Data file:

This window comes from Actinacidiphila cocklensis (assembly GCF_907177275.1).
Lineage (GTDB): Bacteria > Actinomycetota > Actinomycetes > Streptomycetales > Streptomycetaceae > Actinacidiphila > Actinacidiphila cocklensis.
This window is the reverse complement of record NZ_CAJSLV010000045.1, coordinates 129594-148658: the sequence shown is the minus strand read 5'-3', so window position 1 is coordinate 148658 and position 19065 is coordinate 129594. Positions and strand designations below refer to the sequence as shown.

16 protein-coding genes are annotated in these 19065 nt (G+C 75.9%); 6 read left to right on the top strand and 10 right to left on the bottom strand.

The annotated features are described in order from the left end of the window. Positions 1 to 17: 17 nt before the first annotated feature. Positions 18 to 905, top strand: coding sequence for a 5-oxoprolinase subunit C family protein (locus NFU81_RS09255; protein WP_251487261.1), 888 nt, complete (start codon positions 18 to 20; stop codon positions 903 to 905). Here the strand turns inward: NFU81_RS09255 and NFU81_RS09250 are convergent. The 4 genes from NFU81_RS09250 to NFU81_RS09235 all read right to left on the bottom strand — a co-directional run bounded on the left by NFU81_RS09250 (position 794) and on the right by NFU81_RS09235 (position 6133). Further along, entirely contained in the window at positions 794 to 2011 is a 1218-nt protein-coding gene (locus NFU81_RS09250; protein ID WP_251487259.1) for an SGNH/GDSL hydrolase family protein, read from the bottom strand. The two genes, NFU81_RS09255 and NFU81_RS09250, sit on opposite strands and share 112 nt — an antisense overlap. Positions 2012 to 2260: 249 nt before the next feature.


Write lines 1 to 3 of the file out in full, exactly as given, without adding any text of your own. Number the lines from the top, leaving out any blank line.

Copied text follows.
This window comes from Actinacidiphila cocklensis (assembly GCF_907177275.1).
Lineage (GTDB): Bacteria > Actinomycetota > Actinomycetes > Streptomycetales > Streptomycetaceae > Actinacidiphila > Actinacidiphila cocklensis.
This window is the reverse complement of record NZ_CAJSLV010000045.1, coordinates 129594-148658: the sequence shown is the minus strand read 5'-3', so window position 1 is coordinate 148658 and position 19065 is coordinate 129594. Positions and strand designations below refer to the sequence as shown.